Herbal Ergogenics: Ashwagandha

two girls inquisitiveAshwagandha (Withania somnifera) is a plant growing in Africa, India, the Middle East, and the Mediterranean. Ashwagandha is also known as Ayurvedic Ginseng, Indian Ginseng, Winter Cherry, Ajagandha, and Kanaje Hindi. The roots and leaves of Ashwagandha have been used in India for thousands of years for a large number of purposes. The main uses of Ashwagandha in traditional medicine are as an aphrodisiac, to relieve anxiety, and to improve energy and general health.

Current research has shown Ashwagandha to act as an adaptogen, increasing the ability of the body to deal with physical and mental stress. Many adaptogens act as mild stimulants. While Ashwagandha may be useful for improving day to day energy, it actually may have a mild sedative effect, making it useful for decreasing stress and anxiety. Additional benefits of Ashwagandha that are supported by research are that it may reduce fatigue and boost immune system function. In mice, Ashwagandha has been shown to elevate levels of white blood cells as well as increase the antibody response to human red blood cells that were introduced, showing an improved immune response.

Ashwagandha is included in many supplements including adaptogenic blends and supplements for immune health. Ashwagandha is also available by itself in capsules and powder.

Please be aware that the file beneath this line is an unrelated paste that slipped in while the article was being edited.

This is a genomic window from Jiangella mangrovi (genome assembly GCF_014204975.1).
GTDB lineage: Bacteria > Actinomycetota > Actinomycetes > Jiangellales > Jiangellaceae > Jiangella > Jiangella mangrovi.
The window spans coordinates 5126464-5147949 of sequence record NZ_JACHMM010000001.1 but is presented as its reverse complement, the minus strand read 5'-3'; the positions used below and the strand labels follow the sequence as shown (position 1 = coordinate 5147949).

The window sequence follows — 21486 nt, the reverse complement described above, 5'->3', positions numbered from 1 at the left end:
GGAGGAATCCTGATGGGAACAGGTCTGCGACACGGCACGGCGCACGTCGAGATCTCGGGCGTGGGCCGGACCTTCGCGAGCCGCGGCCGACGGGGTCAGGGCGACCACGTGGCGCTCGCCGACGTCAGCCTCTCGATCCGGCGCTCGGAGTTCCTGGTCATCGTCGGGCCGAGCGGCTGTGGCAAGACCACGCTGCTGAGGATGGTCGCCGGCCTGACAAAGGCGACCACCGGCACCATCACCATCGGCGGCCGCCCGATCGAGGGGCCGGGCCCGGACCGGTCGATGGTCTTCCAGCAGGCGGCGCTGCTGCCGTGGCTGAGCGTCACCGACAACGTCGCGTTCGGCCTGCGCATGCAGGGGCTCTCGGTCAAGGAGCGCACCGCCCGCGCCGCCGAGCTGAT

1. Ziauddin M, Phansalkar N, Patki P, Diwanay S, & Patwardhan B. (1996). Studies on the immunomodulatory effects of Ashwagandha. Journal of Ethnopharmacology. 50(2), 69-76.

2. Sandhu JS, Shah B, Shenoy S, Chauhan S, Lavekar GS, & Padhi MM. (2010). Effects of Withania somnifera (Ashwagandha) and Terminalia arjuna (Arjuna) on physical performance and cardiorespiratory endurance in healthy young adults. International Journal of Ayurveda Research. 1(3), 144-9.

3. Khan S, Malik F, Suri KA, & Singh J. (2009). Molecular insight into the immune up-regulatory properties of the leaf extract of Ashwagandha and identification of Th1 immunostimulatory chemical entity. Vaccine. 27(43), 6080-7.

4. Mishra LC, Singh BB, & Dagenais S. (2000). Scientific basis for the therapeutic use of Withania somnifera (ashwagandha): a review. Alternative Medicine Review : a Journal of Clinical Therapeutic. 5(4), 334-46.

5. Andrade C. (2009). Ashwagandha for anxiety disorders. The World Journal of Biological Psychiatry : the Official Journal of the World Federation of Societies of Biological Psychiatry. 10(4), 686-7.

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